South Padre Island is one of those surprising places that you often, unexpectedly, find in Texas. Walking along the beach, I take in the scene: sand stretching as far as the eye can see, bikini-clad women tanning all along the beach, paragliders soaring through the air just offshore, and a beautiful, hot sun beating down on it all. One might mistake this place for a destination deep down in the Caribbean, but South Padre, a barrier island in the Gulf of Mexico in South Texas is very much a part the Lone Star State, a place not so far from Austin and easily drivable from San Antonio – a subtropical destination that can be easily combined with other great attractions in the state.
Texas is a great place to get outdoors, with diverse landscapes, a warm-to-hot year-round climate, and 1,000 kilometres of coastline – which means that South Padre isn’t the only great beach in the state. Soft sand guards the shore and gentle waves roll in from South and North Padre to Port Aransas (near Corpus Christi) to Galveston (near Houston). At any of these destinations, you can embark on big oceanic adventures, including deep sea fishing for kingfish, blackfin tuna and vermillion snapper, paddling through the waves in a sea kayak, or just kicking back with a drink in hand, on a hammock in a shady spot.
And for those who feel comfortable in a pair of hiking boots, the rusty landscapes of west Texas provide all that outdoorsy types can handle. Big Bend National Park covers more than 3,000 square kilometres – more than half the size of Prince Edward Island, and larger than the state of Rhode Island – and includes both hardcore trails and pleasant day-hikes. For the former, check out the Outer Mountain Loop, a 48-kilometre, three-day trek through the high country of the Chisos Mountains, a route that traverses the south rim of the range and takes in 160-kilometre views, while for the latter, the park features a number of small nature walks that will give a great taste of the stunning, remote beauty of the park – no backpack required.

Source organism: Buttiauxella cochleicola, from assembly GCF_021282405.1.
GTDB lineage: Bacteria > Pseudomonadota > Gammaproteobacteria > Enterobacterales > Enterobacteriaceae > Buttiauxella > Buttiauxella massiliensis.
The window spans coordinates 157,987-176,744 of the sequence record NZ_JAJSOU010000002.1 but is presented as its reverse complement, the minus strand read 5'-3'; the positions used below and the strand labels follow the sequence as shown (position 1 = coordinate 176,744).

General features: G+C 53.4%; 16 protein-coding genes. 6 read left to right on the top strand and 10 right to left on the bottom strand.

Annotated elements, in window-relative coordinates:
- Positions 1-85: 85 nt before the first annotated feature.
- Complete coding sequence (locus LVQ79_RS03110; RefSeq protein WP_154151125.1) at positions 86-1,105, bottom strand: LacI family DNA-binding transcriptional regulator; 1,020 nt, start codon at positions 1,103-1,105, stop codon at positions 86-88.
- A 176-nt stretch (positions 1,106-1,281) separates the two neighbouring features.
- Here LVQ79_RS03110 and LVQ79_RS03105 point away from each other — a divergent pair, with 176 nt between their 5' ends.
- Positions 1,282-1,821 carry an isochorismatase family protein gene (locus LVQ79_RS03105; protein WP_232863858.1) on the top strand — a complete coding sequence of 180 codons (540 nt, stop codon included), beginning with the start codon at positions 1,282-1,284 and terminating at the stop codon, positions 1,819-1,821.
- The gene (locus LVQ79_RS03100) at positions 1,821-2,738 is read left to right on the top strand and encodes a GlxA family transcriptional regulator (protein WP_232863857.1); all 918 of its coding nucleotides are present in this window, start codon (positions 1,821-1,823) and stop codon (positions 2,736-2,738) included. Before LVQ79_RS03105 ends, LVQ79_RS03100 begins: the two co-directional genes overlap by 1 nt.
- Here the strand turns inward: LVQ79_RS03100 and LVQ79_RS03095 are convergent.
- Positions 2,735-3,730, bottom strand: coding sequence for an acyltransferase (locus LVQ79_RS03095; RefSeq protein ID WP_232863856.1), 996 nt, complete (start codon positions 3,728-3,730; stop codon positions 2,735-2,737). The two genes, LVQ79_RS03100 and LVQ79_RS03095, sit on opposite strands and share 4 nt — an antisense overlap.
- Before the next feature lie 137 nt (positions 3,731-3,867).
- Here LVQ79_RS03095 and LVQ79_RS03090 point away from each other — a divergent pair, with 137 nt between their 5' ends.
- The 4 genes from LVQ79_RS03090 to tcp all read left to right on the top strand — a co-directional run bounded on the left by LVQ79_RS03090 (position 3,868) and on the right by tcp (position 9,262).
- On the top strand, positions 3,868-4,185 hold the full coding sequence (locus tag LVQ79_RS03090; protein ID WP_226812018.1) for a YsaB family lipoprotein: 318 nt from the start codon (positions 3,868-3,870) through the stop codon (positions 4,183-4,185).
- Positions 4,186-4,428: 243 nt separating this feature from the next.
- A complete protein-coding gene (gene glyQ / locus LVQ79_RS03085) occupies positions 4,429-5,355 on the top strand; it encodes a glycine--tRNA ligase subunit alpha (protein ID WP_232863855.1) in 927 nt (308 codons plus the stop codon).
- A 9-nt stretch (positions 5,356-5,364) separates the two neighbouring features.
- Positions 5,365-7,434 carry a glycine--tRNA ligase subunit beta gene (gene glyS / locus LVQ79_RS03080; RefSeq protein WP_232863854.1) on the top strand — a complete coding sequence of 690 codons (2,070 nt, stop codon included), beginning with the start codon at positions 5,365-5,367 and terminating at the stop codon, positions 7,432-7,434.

Texas is also home to an impressive network of state parks, accessible places where you can get outside and use top-notch facilities for a reasonable price. At Enchanted Rock State Natural Area in the Hill Country, you can scale the summit of this dramatic, red rock, a 130-metre pink granite batholith which, according to local legend, had a spell cast upon it to make fires glow at the top – and visitors who have climbed it note that it often gives off a magical, mystical feel. At Franklin Mountains State Park, you can gear up and take on the largest sustained mountain range in Texas (the Franklins), with established rock climbing areas in the McKelligan Canyon portion of the park. And at Lake Mineral Wells State Park and Trailway, just west of Fort Worth, you can ride a bicycle along the 32-kilometre trailway, a former railway bed, or spend some time in the lake, swimming, fishing (largemouth bass and channel cats are both common), or paddling – canoes and kayaks are both available for rent.